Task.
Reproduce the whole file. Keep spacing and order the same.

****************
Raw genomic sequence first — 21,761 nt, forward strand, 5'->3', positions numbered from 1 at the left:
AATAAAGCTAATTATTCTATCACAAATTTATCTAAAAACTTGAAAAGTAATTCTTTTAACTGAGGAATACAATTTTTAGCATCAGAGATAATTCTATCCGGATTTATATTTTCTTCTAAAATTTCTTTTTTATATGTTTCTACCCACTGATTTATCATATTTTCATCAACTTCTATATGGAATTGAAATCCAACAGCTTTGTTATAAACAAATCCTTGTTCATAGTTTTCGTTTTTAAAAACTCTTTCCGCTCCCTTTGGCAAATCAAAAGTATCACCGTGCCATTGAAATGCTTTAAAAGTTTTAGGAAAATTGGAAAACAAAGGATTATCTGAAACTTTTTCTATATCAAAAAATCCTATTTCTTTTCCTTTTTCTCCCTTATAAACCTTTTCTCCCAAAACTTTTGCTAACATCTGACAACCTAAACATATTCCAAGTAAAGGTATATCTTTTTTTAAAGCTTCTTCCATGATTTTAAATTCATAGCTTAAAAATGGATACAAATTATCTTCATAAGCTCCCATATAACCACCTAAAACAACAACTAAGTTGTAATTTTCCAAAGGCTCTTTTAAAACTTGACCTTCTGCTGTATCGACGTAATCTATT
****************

Raw genomic sequence first — 21,761 nt, forward strand, 5'->3', positions numbered from 1 at the left:
AATAAAGCTAATTATTCTATCACAAATTTATCTAAAAACTTGAAAAGTAATTCTTTTAACTGAGGAATACAATTTTTAGCATCAGAGATAATTCTATCCGGATTTATATTTTCTTCTAAAATTTCTTTTTTATATGTTTCTACCCACTGATTTATCATATTTTCATCAACTTCTATATGGAATTGAAATCCAACAGCTTTGTTATAAACAAATCCTTGTTCATAGTTTTCGTTTTTAAAAACTCTTTCCGCTCCCTTTGGCAAATCAAAAGTATCACCGTGCCATTGAAATGCTTTAAAAGTTTTAGGAAAATTGGAAAACAAAGGATTATCTGAAACTTTTTCTATATCAAAAAATCCTATTTCTTTTCCTTTTTCTCCCTTATAAACCTTTTCTCCCAAAACTTTTGCTAACATCTGACAACCTAAACATATTCCAAGTAAAGGTATATCTTTTTTTAAAGCTTCTTCCATGATTTTAAATTCATAGCTTAAAAATGGATACAAATTATCTTCATAAGCTCCCATATAACCACCTAAAACAACAACTAAGTTGTAATTTTCCAAAGGCTCTTTTAAAACTTGACCTTCTGCTGTATCGACGTAATCTATT